Many investors like to model their portfolios after successful managers like Warren Buffett. Although Buffett has rightly earned his success amid the growth of Berkshire Hathaway (NYSE:BRK.A) (NYSE:BRK.B), investors have to remember that some of his stocks make more sense today as holds than buys. However, other stocks Buffet owns remain great investments today, in particular Apple (NASDAQ:AAPL) and Bank of America (NYSE:BAC).

Warren Buffett at a public event.

Image source: The Motley Fool.


Apple is by far the largest holding in Buffett's portfolio. The fact that his close friend Bill Gates co-founded Apple's archrival Microsoft has not stopped him from holding approximately 887 million shares, just under 6% of all shares outstanding. Apple's growth to a market cap of almost $2.5 trillion, now the world's largest, has taken the value of Buffett's position to approximately $132 billion.

Despite this massive size, Buffett did not actually open any positions in Apple until 2016. Moreover, despite selling part of his position in Q4 2020, he admitted a few months later at his 2021 annual shareholder meeting that this move was "probably a mistake." Hence, even he at times has underestimated this stock's potential.

Apple's growth prospects remain despite its mammoth size. The iPhone has earned a new lease on life recently amid a 5G upgrade cycle and is arguably the biggest reason to buy Apple stock right now. The company has also benefited from a burgeoning wearables market, existing products such as the Mac and the iPad, and its emerging services businesses.

This has dramatically boosted overall revenue. For the first nine months of fiscal 2021, revenue of $282.5 billion grew 35% from the same period in fiscal 2020. Because Apple limited the growth in operating expenses to 13%, net income rose 66% to $74.1 billion.

Although the company forecasted "strong double-digit year-over-year revenue growth" for its final quarter of 2021, it expects not to match the performance of the more recent quarter. Apple cited unfavorable foreign exchange, supply chain constraints, and a return of services to a more normalized level as reasons for slowing revenue growth.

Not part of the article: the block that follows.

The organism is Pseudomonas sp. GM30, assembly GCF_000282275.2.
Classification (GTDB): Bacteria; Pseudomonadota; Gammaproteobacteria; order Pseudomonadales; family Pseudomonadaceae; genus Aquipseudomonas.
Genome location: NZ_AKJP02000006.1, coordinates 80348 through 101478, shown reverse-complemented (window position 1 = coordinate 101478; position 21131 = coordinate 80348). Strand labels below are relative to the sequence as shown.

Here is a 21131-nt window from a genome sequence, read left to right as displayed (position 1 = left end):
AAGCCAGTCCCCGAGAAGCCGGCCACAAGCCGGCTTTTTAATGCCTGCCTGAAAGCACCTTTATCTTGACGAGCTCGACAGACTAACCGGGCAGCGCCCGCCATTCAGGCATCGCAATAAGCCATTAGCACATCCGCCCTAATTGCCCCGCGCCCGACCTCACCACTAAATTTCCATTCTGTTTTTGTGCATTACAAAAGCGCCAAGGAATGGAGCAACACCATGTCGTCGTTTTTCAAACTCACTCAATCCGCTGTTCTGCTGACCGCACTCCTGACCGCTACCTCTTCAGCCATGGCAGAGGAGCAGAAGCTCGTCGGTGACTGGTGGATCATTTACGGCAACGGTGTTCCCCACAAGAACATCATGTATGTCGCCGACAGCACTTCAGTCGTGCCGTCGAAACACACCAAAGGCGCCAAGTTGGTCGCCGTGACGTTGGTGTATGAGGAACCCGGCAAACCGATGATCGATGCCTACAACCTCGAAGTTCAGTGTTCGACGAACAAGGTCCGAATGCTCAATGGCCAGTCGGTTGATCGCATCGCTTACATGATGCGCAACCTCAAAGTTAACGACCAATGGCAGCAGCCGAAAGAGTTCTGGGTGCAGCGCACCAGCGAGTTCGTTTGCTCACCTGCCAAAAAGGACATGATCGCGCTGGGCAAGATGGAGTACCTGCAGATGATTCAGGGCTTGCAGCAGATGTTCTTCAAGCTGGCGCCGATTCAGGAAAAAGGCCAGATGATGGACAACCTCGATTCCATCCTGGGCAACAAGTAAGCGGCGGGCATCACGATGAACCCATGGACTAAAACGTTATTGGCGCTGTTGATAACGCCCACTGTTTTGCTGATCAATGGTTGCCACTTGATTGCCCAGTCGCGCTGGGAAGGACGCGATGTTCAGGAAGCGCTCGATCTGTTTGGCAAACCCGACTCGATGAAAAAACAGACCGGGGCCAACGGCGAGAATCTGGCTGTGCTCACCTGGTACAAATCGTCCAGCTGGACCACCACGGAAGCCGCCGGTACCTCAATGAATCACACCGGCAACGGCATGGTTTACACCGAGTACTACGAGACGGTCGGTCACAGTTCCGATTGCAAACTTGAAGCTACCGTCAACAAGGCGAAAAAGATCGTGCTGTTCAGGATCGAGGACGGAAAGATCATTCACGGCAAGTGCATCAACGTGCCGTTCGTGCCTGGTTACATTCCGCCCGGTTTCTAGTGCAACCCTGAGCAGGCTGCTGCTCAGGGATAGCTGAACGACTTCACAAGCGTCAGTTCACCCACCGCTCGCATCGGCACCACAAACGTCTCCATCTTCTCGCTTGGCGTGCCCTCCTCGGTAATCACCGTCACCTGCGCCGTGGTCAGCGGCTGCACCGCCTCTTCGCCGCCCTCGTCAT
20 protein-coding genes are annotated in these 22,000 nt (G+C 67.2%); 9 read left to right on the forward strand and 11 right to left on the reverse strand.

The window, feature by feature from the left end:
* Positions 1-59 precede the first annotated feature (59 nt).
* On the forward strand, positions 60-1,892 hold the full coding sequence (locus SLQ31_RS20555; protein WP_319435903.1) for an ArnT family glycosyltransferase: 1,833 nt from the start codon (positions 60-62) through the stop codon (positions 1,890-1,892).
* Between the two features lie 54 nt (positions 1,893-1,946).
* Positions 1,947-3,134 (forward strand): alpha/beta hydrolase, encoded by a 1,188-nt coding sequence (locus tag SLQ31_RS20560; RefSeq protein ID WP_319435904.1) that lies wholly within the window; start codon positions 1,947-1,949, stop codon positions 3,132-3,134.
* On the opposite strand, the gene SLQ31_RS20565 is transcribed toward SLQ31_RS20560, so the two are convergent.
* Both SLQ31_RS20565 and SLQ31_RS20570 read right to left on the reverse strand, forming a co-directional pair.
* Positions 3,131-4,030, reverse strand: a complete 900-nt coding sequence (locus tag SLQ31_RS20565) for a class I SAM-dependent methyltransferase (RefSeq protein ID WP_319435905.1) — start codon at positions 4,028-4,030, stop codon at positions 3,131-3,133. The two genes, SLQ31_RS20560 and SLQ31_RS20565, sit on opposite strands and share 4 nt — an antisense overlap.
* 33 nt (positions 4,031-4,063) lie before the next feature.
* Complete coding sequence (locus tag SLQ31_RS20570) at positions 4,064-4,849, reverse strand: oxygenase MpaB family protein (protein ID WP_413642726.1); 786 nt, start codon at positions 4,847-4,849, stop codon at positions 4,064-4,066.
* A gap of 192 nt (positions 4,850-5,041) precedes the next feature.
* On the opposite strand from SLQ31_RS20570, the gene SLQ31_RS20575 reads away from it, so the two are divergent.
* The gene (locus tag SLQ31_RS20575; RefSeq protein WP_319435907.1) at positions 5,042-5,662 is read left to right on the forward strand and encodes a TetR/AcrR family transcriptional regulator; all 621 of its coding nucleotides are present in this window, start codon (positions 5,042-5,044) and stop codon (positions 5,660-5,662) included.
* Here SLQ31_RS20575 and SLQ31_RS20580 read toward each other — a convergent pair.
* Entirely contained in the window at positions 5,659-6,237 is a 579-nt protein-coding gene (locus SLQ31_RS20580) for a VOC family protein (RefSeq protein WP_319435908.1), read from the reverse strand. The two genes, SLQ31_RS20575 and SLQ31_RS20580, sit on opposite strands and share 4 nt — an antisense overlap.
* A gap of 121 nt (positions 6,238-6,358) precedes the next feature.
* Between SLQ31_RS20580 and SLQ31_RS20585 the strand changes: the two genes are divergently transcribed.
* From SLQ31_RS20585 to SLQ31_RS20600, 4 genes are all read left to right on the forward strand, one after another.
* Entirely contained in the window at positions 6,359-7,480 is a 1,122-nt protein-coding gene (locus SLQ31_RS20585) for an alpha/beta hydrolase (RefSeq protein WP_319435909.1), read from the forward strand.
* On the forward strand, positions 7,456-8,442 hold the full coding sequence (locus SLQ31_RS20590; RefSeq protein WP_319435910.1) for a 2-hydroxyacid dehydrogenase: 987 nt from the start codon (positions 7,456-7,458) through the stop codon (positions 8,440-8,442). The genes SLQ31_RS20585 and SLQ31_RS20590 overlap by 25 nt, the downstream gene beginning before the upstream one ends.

Still, the stock has risen by 28% over the last 12 months. Moreover, its P/E ratio of about 29 has not only fallen over the previous year, but it also lags Microsoft's P/E of 37 and Alphabet's P/E of 31. Given the growth prospects for Apple's products and a relatively reasonable valuation, Apple should continue to benefit both Buffett and those who follow his investment advice.

AAPL Chart

AAPL data by YCharts

Bank of America

Bank of America may come as a surprise given Buffett's history with other bank stocks. At over 1 billion shares, about 12% of the outstanding shares, Buffett's position in Bank of America exceeds his stake in American Express, one of his longest-held investments. It has also taken the place of his one-time favorite stock, Wells Fargo, a holding Buffett has reduced to less than 700,000 shares after owning more than 458 million shares as recently as 2018.

Buffett first took an interest in Bank of America after investing $5 billion in preferred stock that paid a 6% dividend. He also held warrants that allowed him to buy the stock at a low price. He converted his preferred stock to common stock in 2017, and bought more shares in later years.

While average investors will not get such a deal, they can profit from Bank of America's leadership in digital banking. It also holds diverse revenue streams from consumer banking, global banking, and global wealth and investment management.

BAC Chart

BAC data by YCharts

However, the return to normal business conditions has temporarily affected the top line. For the first six months of 2021, total revenue of $44.5 billion dropped 2% from the same period in 2020, as government programs used to help consumers and businesses survive the pandemic dampened demand for loans.

Nonetheless, net income climbed 131% during that period to $17.3 billion. A dramatic improvement in the provision for credit losses and a tax adjustment related to the revaluation of net deferred assets in the U.K. helped boost income, though higher noninterest expenses modestly offset that benefit.

Still, while the lingering effects of COVID-19 may disappoint some bulls, the company announced a 17% increase for the dividend in Q3. This took the annual payout to $0.84 per share, a yield of about 2.1%.

Such successes helped the stock rise by nearly 60% over the last year. While its P/E ratio of 13 makes it somewhat more expensive than Citigroup and JPMorgan Chase, the multiple remains consistent with historical norms, and such conditions should keep it a popular Buffett stock for the foreseeable future.

This article represents the opinion of the writer, who may disagree with the “official” recommendation position of a Motley Fool premium advisory service. We’re motley! Questioning an investing thesis -- even one of our own -- helps us all think critically about investing and make decisions that help us become smarter, happier, and richer.